Recently a technology analyst who has been covering the industry for a couple of decades commented: “On my last couple of trips to Silicon Valley, not one person I spoke to had anything good to say about Facebook, a company that minted hundreds of Bay Area millionaires when it went public in 2012.
Bob's Gutsy Leadership Blog
Bob regularly writes blog posts and articles with his areas of focus being leadership, organizational effectiveness. Below you will find the titles and hot-links of his most recent efforts:
Earlier today, I was interviewed by Maria Bartiromo and the co-hosts of the Mornings with Maria show on Fox Business News. The discussion centered around the China trade/tariff/intellectual property negotiations and how they could impact the technology sector. You can watch the interview by clicking here.
The article on Amazon’s master plan for success that appeared recently in the Atlantic magazine is a very interesting read. I was most impressed by the clear description of the core principles instilled by Jeff Bezos right in the beginning on how the company would operate. It outlines how the organization protects and effectively executes these principles on an ongoing basis.
A couple of years ago a management research firm did a massive survey of almost 100,000 people employed worldwide and surprisingly, almost a third cited “burnout” as a problem they were experiencing. In the study, “burnout” was defined as feeling ineffective and overwhelmed with work.
Over the years, Boeing CEO’s have constantly stated publicly that Boeing has no higher priority than the safety of the flying public. As the details of the development of the company’s new 737 MAX aircraft become public, we are now seeing that internally, Boeing has had a very different #1 priority.
From a tech perspective, the big news recently is the postponement of the WeWork IPO. Investors have become unnerved by deepening losses at the company, which last year bled $1.61 billion in red ink; nearly equal to its revenue of $1.82billion! While the company had been valued at $47 billion, based on the last cash infusion by Softbank, in recent days its underwriters settled on something closer to $15 billion. Not surprisingly, this led to the CEO/Co-Founder resigning but staying on as non-executive chairman.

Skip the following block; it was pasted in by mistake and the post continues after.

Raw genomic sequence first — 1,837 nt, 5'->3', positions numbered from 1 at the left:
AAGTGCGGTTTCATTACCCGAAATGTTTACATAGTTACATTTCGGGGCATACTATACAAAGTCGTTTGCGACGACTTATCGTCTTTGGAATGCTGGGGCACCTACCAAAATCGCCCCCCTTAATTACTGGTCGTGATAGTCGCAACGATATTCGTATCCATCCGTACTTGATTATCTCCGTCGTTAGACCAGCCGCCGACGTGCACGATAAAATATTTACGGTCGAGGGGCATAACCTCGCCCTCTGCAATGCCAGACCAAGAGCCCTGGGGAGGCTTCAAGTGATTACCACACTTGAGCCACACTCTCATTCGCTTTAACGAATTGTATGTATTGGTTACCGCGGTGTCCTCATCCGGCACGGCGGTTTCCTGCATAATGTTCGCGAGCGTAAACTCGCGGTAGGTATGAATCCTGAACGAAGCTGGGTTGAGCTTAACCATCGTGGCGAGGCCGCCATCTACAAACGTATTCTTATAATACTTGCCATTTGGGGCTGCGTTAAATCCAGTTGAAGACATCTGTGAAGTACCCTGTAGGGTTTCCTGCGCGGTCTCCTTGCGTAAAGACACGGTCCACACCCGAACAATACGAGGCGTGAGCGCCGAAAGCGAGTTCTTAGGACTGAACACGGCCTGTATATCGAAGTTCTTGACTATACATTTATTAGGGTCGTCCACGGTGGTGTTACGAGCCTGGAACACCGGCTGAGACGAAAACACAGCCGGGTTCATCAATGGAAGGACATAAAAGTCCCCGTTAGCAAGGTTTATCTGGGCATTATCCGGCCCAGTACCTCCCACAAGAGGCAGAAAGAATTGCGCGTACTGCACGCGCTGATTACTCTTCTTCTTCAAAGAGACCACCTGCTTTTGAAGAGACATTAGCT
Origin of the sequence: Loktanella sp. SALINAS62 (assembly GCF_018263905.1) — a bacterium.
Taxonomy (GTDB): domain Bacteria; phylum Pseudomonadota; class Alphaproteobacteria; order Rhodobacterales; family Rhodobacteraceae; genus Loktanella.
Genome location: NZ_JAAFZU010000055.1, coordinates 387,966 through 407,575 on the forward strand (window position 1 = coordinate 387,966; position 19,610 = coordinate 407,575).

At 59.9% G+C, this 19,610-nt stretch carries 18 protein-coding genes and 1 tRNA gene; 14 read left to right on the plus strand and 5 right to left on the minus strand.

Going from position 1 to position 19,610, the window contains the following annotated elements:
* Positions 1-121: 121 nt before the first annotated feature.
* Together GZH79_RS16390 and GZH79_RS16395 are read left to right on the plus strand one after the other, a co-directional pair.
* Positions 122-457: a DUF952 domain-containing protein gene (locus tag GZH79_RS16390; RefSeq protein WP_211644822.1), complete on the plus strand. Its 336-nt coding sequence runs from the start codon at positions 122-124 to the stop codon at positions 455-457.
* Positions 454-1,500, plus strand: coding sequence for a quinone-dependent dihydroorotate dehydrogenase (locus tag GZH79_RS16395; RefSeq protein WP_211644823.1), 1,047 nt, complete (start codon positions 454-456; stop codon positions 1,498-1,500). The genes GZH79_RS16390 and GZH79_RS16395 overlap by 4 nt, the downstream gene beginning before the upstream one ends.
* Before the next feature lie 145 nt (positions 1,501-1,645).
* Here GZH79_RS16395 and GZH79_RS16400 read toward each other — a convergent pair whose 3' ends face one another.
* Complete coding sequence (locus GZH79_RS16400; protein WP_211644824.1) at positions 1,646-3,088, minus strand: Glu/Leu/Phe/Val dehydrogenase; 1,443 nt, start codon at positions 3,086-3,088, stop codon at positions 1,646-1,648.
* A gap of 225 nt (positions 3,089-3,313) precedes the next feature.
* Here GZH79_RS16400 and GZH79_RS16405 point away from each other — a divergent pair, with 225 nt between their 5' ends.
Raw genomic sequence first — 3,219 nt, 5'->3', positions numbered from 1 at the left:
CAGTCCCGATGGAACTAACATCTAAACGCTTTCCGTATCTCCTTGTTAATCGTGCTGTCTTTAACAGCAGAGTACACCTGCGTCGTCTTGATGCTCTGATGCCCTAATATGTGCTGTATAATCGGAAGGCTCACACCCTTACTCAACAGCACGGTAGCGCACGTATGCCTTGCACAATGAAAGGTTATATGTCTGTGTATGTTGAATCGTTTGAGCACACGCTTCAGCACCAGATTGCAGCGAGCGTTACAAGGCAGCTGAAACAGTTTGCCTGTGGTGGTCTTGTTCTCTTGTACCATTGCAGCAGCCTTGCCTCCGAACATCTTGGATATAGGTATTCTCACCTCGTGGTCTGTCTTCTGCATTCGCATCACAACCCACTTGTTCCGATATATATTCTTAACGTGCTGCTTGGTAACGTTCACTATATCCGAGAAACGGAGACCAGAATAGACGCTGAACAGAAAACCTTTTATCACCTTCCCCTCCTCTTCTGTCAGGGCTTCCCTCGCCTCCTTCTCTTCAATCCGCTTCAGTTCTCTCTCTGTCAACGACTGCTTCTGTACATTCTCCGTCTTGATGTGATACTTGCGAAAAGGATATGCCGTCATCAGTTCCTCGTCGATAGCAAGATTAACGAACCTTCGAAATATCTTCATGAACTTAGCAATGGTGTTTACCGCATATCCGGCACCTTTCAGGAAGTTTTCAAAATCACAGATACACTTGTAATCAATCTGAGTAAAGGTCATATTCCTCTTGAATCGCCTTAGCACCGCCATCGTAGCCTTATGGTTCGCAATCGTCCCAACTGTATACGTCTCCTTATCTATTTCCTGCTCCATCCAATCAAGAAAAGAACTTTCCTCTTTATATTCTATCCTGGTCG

During the period of 2015 -16, Target was in a serious decline. The stock price went from the $84 per share range in early 2015 to $64 by late 2016. As pointed out by Fortune magazine recently, Target was being outflanked by Walmart and others in the retail sector price wars, particularly in apparel, where most of its older brands no longer had enough appeal to draw customers away from cheaper rivals.
Here is the link to the broadcast interview I did today with Neil Cavuto on Fox Business News regarding the growing antitrust efforts focused primarily on Google and Facebook.
Something unique happened last week. After many quarters of disappointment, Nordstrom actually beat the street’s estimate of earnings per share. Given this is the first piece of good news in quite a while, the stock price gained 10%, going from $26 to $28.50. On the other hand, that is still a far cry from the $65 per share level of a year ago.
For the past three years, AT&T has really been struggling. During that period, the S&P 500 Index gained +38%, while the AT&T stock price declined by -21%. Debt now stands at $200 billion and Moody’s recently downgraded AT&T’s rating to two notches above junk.